A local court's decision could have profound implications for the country as well as for the organisation of the judiciary in Europe, writes Victor Paul Borg.
On Monday, a constitutional court upheld a request to refer a case contesting judicial appointments to the European Court of Justice.
Under the so-called preliminary reference procedure, Mr Justice Mark Chetcuti will now send questions to the ECJ, which have yet to be finalised.
But they arise from the challenge filed by civil society group Repubblika: whether the provisions in Malta’s Constitution on judicial appointments are in breach of Article 19(1) of the EU Treaty and whether the six judicial appointments of last April 25 ought to be nullified.
EU law takes primacy over national law. The preliminary reference procedure is a form of “dialogue” in which the ECJ elaborates on the requirements of EU law. This enables the referring national court to decide on a case in which national law appears to jar with the EU Treaty.
The ECJ will not decide the case for the national court
What will the ECJ do?
The ECJ will not answer the questions directly or decide the case for the national court.
It will merely explain the EU’s requirements for independence within the system of judicial appointments. In doing so, it will guide and illuminate Mr Justice Chetcuti’s eventual judgment.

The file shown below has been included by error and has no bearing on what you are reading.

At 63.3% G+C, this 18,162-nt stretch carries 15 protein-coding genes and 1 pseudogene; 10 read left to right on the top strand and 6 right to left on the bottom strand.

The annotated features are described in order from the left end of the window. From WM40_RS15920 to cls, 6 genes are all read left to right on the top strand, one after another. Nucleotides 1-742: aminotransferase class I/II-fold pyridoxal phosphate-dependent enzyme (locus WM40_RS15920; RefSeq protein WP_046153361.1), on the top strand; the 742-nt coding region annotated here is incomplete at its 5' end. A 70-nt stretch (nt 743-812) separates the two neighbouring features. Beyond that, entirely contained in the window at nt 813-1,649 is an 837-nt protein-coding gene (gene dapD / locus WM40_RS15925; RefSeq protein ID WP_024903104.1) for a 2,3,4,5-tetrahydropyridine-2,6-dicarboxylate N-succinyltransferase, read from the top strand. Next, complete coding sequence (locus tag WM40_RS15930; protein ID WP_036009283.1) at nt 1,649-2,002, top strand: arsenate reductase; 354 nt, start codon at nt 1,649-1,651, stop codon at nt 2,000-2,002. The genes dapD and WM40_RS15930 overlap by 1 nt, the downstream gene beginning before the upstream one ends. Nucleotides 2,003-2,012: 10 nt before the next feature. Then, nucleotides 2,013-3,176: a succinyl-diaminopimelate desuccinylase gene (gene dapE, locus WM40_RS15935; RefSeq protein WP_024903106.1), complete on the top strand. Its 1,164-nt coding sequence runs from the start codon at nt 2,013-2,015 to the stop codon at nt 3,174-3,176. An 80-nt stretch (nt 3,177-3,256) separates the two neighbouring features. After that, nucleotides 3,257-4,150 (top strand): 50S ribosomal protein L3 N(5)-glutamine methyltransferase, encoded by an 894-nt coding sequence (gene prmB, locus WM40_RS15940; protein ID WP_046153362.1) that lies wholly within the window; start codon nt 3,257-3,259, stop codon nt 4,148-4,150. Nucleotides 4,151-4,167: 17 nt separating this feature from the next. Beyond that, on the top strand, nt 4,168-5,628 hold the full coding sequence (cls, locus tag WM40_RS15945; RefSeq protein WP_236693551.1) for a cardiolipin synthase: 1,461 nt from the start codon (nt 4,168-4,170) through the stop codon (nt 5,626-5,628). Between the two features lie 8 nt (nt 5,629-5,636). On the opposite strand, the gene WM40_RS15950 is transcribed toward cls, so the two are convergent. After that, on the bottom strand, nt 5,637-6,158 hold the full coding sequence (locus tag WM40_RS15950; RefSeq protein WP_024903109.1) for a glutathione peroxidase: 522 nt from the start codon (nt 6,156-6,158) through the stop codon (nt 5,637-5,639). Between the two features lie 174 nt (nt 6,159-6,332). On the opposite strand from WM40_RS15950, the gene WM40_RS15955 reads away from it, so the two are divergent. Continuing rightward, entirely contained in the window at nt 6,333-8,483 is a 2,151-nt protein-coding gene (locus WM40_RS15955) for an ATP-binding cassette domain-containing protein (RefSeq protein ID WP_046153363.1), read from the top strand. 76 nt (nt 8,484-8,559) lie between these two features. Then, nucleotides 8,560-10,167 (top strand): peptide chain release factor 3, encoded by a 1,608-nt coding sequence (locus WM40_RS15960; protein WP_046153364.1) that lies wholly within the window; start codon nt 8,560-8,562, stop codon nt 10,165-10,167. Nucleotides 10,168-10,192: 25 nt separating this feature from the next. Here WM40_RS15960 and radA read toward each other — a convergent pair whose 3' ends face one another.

Why is the case important?
Given recent ECJ jurisprudence, the expectation in legal circles is that the European court will find Malta’s judicial appointments system to be in breach of European Union law.
More uncertain, however, is whether last April’s judicial appointments would have to be revoked as a result. That will depend on how heavily the ECJ’s deliberations weigh on the local system.
Revoking the appointments would automatically nullify all the decisions made by the new judges and magistrates since their appointment. That’s one reason why Mr Justice Chetcuti may have requested “urgency” in the referral.
Does the case have EU-wide implications?
European constitutional scholars relish the case as it will give the ECJ an opportunity to greatly develop EU law on judicial independence – and what the EU Treaty calls “effective legal protection” – as impacted by the method of judicial appointments.
Ironically, while Maltese courts have made the lowest number of per capita preliminary references in the past 15 years of EU membership, now a Maltese court is preparing to make one of the most significant all-time contributions to the development of European Union constitutionalism.